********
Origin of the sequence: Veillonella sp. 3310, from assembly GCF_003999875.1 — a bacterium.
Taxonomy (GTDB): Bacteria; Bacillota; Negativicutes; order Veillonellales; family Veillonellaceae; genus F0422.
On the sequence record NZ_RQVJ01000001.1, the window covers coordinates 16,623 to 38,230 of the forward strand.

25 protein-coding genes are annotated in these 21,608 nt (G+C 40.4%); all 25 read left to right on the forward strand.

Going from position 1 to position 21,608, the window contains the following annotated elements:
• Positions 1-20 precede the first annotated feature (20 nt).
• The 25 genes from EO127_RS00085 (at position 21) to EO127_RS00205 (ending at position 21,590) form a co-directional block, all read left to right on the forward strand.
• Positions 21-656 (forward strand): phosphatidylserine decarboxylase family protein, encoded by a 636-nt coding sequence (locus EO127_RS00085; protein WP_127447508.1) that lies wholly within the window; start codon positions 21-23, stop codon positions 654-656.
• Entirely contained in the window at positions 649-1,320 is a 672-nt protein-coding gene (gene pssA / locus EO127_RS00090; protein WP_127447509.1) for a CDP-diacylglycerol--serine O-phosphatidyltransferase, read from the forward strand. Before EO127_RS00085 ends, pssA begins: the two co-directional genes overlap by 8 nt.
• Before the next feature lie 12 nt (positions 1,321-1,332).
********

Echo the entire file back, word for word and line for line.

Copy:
Origin of the sequence: Veillonella sp. 3310, from assembly GCF_003999875.1 — a bacterium.
Taxonomy (GTDB): Bacteria; Bacillota; Negativicutes; order Veillonellales; family Veillonellaceae; genus F0422.
On the sequence record NZ_RQVJ01000001.1, the window covers coordinates 16,623 to 38,230 of the forward strand.

25 protein-coding genes are annotated in these 21,608 nt (G+C 40.4%); all 25 read left to right on the forward strand.

Going from position 1 to position 21,608, the window contains the following annotated elements:
• Positions 1-20 precede the first annotated feature (20 nt).
• The 25 genes from EO127_RS00085 (at position 21) to EO127_RS00205 (ending at position 21,590) form a co-directional block, all read left to right on the forward strand.
• Positions 21-656 (forward strand): phosphatidylserine decarboxylase family protein, encoded by a 636-nt coding sequence (locus EO127_RS00085; protein WP_127447508.1) that lies wholly within the window; start codon positions 21-23, stop codon positions 654-656.
• Entirely contained in the window at positions 649-1,320 is a 672-nt protein-coding gene (gene pssA / locus EO127_RS00090; protein WP_127447509.1) for a CDP-diacylglycerol--serine O-phosphatidyltransferase, read from the forward strand. Before EO127_RS00085 ends, pssA begins: the two co-directional genes overlap by 8 nt.
• Before the next feature lie 12 nt (positions 1,321-1,332).